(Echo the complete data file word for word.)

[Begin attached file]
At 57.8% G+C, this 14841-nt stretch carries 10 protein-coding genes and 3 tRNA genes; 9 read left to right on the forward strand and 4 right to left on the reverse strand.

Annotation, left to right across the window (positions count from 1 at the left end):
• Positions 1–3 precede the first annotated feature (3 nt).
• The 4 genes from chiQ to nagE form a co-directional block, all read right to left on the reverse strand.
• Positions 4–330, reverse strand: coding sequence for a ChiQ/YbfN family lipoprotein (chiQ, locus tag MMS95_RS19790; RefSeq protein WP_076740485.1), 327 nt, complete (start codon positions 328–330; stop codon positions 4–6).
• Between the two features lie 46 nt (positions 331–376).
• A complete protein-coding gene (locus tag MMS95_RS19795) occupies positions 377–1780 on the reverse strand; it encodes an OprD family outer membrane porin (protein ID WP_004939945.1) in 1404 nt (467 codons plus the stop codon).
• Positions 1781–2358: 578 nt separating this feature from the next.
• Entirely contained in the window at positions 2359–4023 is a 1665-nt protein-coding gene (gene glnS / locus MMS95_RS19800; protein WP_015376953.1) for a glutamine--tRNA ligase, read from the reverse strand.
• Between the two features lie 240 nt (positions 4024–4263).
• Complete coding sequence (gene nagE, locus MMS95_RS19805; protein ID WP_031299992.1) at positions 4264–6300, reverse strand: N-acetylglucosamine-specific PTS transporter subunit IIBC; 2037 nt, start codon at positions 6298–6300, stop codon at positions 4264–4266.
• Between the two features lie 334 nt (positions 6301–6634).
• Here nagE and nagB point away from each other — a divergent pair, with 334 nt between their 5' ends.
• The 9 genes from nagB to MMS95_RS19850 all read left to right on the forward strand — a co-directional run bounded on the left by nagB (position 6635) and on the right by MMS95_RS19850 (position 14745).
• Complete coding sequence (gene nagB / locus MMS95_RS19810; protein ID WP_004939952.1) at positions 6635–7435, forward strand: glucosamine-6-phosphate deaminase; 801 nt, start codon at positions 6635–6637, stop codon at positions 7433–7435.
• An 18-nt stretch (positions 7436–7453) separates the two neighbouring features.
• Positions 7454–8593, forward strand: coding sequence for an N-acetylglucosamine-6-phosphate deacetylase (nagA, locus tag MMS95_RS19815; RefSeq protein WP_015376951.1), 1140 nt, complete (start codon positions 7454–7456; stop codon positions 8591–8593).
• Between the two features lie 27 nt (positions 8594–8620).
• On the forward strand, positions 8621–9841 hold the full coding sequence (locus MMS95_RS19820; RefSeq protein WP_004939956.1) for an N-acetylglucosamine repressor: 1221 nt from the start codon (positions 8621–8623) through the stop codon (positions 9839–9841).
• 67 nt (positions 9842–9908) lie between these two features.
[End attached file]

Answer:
At 57.8% G+C, this 14841-nt stretch carries 10 protein-coding genes and 3 tRNA genes; 9 read left to right on the forward strand and 4 right to left on the reverse strand.

Annotation, left to right across the window (positions count from 1 at the left end):
• Positions 1–3 precede the first annotated feature (3 nt).
• The 4 genes from chiQ to nagE form a co-directional block, all read right to left on the reverse strand.
• Positions 4–330, reverse strand: coding sequence for a ChiQ/YbfN family lipoprotein (chiQ, locus tag MMS95_RS19790; RefSeq protein WP_076740485.1), 327 nt, complete (start codon positions 328–330; stop codon positions 4–6).
• Between the two features lie 46 nt (positions 331–376).
• A complete protein-coding gene (locus tag MMS95_RS19795) occupies positions 377–1780 on the reverse strand; it encodes an OprD family outer membrane porin (protein ID WP_004939945.1) in 1404 nt (467 codons plus the stop codon).
• Positions 1781–2358: 578 nt separating this feature from the next.
• Entirely contained in the window at positions 2359–4023 is a 1665-nt protein-coding gene (gene glnS / locus MMS95_RS19800; protein WP_015376953.1) for a glutamine--tRNA ligase, read from the reverse strand.
• Between the two features lie 240 nt (positions 4024–4263).
• Complete coding sequence (gene nagE, locus MMS95_RS19805; protein ID WP_031299992.1) at positions 4264–6300, reverse strand: N-acetylglucosamine-specific PTS transporter subunit IIBC; 2037 nt, start codon at positions 6298–6300, stop codon at positions 4264–4266.
• Between the two features lie 334 nt (positions 6301–6634).
• Here nagE and nagB point away from each other — a divergent pair, with 334 nt between their 5' ends.
• The 9 genes from nagB to MMS95_RS19850 all read left to right on the forward strand — a co-directional run bounded on the left by nagB (position 6635) and on the right by MMS95_RS19850 (position 14745).
• Complete coding sequence (gene nagB / locus MMS95_RS19810; protein ID WP_004939952.1) at positions 6635–7435, forward strand: glucosamine-6-phosphate deaminase; 801 nt, start codon at positions 6635–6637, stop codon at positions 7433–7435.
• An 18-nt stretch (positions 7436–7453) separates the two neighbouring features.
• Positions 7454–8593, forward strand: coding sequence for an N-acetylglucosamine-6-phosphate deacetylase (nagA, locus tag MMS95_RS19815; RefSeq protein WP_015376951.1), 1140 nt, complete (start codon positions 7454–7456; stop codon positions 8591–8593).
• Between the two features lie 27 nt (positions 8594–8620).
• On the forward strand, positions 8621–9841 hold the full coding sequence (locus MMS95_RS19820; RefSeq protein WP_004939956.1) for an N-acetylglucosamine repressor: 1221 nt from the start codon (positions 8621–8623) through the stop codon (positions 9839–9841).
• 67 nt (positions 9842–9908) lie between these two features.